KCE Celebrates Day of the Girl

Dear Friends,

On October 11, 2015, Kakenya Center for Excellence celebrated the International Day of the Girl (IDG) with many others around the globe. This year’s theme for IDG2015 – The Power of the Adolescent Girl: Vision for 2030  – recognized the importance of investing in adolescent girls’ empowerment and rights today and in the future. During the last 15 years, the global community has made significant progress in improving the lives of girls during early childhood, but there has been insufficient investment in addressing the challenges girls face when they enter adolescence. These challenges include obtaining quality secondary and higher education, avoiding child marriage, receiving information and services related to puberty and reproductive health, and protecting themselves against unwanted pregnancy, sexually transmitted disease and gender-based violence.

Kakenya Center for Excellence is part of the solution for girls. We tackle challenges facing girls of all ages with our comprehensive boarding school program for girls in the 4th-8th grade, our health and leadership education camps that have impacted thousands of additional girls from many schools, and our Network for Excellence that supports girls who have graduated from our school while they are in high school. Our approach is an important part of the gradual change in attitudes and the growing support for girls’ education in our village.

During our International Day of the Girl celebration, more than 450 girls from five regional schools joined us in a 5K march through the village, bringing their voices and energy throughout the Transmara. Businesses came to a standstill as the girls shouted messages such as, “Unite to end violence against women! Education for all! End child marriage! Educate me, don’t cut me!”  The luncheon that followed on KCE’s campus gathered community leaders, parents, teachers, and students together for speeches, presentations and traditional dancing, which was a clear demonstration of strong participation from our greater community.


In addition to the festivities in Kenya, our girls’ voices were heard around the world at the United Nations celebration! We are delighted to share with you  a poem written by four KCE students which was showcased at the 2015 Day of the Girl Summit in New York.

We are so proud that our students are using their voices to celebrate their own achievements, to advocate for the rights of all girls, and to increase awareness about the inequalities that girls face simply because they are girls.

Thank you for supporting our girls’ dreams and for supporting KCE’s direct services and our role in the broader community advocating for girls!


Esther signature.jpg

Esther Munyingi
Communications Associate, Kakenya Center for Excellence


Weekend Educational Movies for our Girls

Weekend Educational Movies for Our Girls

By Wilkista Akinyi, KCE Program Officer, October 2014

When Penny Cooper visited Enoosaen as an international volunteer, she introduced something new for the girls. She called it “movie night.”  This would be a weekly program that would have the girls watch a movie one night every week. We realized how much the girls really loved the program, because it gave them that rare opportunity to experience an entirely new entertainment media. It would also give them a conversation to engage on besides school work and the usual extra-curricular activity. For many students, movies was an entirely new experience.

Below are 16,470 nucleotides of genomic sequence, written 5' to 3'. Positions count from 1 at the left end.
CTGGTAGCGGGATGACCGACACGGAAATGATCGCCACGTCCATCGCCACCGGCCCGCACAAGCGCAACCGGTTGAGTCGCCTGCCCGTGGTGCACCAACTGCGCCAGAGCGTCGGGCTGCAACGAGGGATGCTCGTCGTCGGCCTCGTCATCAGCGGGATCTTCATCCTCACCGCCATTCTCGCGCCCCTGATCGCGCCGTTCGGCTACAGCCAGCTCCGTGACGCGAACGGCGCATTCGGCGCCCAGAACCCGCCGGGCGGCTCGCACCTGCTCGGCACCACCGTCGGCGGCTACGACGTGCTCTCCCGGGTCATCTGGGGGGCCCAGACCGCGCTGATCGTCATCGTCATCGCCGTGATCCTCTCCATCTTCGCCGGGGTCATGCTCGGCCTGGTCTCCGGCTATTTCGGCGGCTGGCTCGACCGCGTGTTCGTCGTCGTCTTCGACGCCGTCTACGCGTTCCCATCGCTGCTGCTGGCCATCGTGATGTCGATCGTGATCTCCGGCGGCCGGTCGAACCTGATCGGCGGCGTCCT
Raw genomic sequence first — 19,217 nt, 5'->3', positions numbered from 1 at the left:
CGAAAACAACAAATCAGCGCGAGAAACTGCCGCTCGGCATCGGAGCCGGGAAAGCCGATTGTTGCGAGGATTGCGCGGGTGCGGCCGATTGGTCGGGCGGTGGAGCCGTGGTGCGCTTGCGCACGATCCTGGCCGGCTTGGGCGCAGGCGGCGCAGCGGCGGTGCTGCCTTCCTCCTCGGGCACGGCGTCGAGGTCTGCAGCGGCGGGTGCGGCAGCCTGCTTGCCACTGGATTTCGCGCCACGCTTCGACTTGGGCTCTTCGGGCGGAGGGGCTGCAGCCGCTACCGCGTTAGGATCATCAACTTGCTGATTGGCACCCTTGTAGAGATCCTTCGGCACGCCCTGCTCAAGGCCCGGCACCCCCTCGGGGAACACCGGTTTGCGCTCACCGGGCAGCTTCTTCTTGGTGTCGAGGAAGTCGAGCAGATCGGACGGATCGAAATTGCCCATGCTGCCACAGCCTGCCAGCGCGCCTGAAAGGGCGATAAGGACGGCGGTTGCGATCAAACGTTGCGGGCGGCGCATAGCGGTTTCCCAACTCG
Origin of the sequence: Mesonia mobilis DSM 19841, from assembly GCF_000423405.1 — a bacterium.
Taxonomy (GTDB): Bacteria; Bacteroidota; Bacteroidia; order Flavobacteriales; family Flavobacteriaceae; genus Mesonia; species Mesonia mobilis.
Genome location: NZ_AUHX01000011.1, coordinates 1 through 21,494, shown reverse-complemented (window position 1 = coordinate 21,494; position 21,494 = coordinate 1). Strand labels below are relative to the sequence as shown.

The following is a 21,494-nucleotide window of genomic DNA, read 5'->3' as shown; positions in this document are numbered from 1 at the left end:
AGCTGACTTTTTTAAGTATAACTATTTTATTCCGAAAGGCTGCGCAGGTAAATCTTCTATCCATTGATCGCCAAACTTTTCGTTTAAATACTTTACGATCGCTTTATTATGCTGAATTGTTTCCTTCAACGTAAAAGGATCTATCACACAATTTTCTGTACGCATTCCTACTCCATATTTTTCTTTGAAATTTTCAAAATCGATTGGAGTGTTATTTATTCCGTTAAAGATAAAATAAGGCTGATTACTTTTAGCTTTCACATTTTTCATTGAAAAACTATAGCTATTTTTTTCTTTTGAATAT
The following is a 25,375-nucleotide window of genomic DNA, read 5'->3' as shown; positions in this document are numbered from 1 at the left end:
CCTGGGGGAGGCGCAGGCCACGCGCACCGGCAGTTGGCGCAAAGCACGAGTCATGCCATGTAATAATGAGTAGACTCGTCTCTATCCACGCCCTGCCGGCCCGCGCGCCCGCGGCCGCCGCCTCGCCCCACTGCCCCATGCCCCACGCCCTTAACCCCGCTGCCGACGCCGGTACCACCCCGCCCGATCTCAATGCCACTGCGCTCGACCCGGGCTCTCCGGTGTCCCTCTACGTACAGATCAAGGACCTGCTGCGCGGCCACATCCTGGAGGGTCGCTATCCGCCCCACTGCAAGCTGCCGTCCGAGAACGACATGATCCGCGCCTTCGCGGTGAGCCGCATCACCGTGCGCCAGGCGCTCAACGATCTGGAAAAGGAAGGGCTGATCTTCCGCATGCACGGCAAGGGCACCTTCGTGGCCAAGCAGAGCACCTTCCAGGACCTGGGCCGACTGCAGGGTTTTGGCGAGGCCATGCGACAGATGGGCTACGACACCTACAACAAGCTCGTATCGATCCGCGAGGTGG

Why start a movie program for the girls? It’s probably a better idea to spend that free time concentrating on additional class work or sports, and not watching movies! We believe the “movie program” is not only an entertainment tool but will also help improve our girls understanding and general knowledge.

The movie program is now run as a weekend evening activity. It is slotted on alternate weekends under the entertainment time. We also have decided to run it not merely as a ‘movie program’ but an ‘educational movie program’ where the girls get the exposure and excitement of watching while learning in the process. We try to make sure our movies don’t have a lengthy run time (maximum of 2 hours) so that the girls can get back to other weekend activities as scheduled. We source for movies and documentaries from a variety of topics including: history, geography, science, religious studies, talent management, emergent issues and motivational stories based on real life experiences or biographies.

Historical movies give the girls a chance to better understand issues such as independence, slavery and apartheid. Geographical movies or documentaries enhance knowledge on natural phenomena such earth quakes, storms to wildlife/nature protection and management.

Besides school work related movies or documentaries, we also want the girls to watch movies that touch on current and emerging issues in the society such as FGM and health awareness and safety. We are gathering a collection of great debates from local schools in Kenya that will be used to sharpen our students’ skills in public speaking. We are looking forward to starting internal school debate sessions for the students to apply the tactics learned. Our aim is to help our students build confidence and eloquence in public speaking. It will also enable them have a better mastery of discussion topics in their country.

With time, I have come to learn that the use of visuals enhances understanding. When kids see something, and link it to a topic they learned in class, then that knowledge remains in their minds. It is not about movies, it is about the impact that those movies have on our kids. That is why our staff is going the extra mile to source for relevant and interesting movies for our girls. Do drop us comments, ideas or suggestions on children friendly educational movies or documentaries that we should consider stocking in our movie library at info@kakenyasdream.org.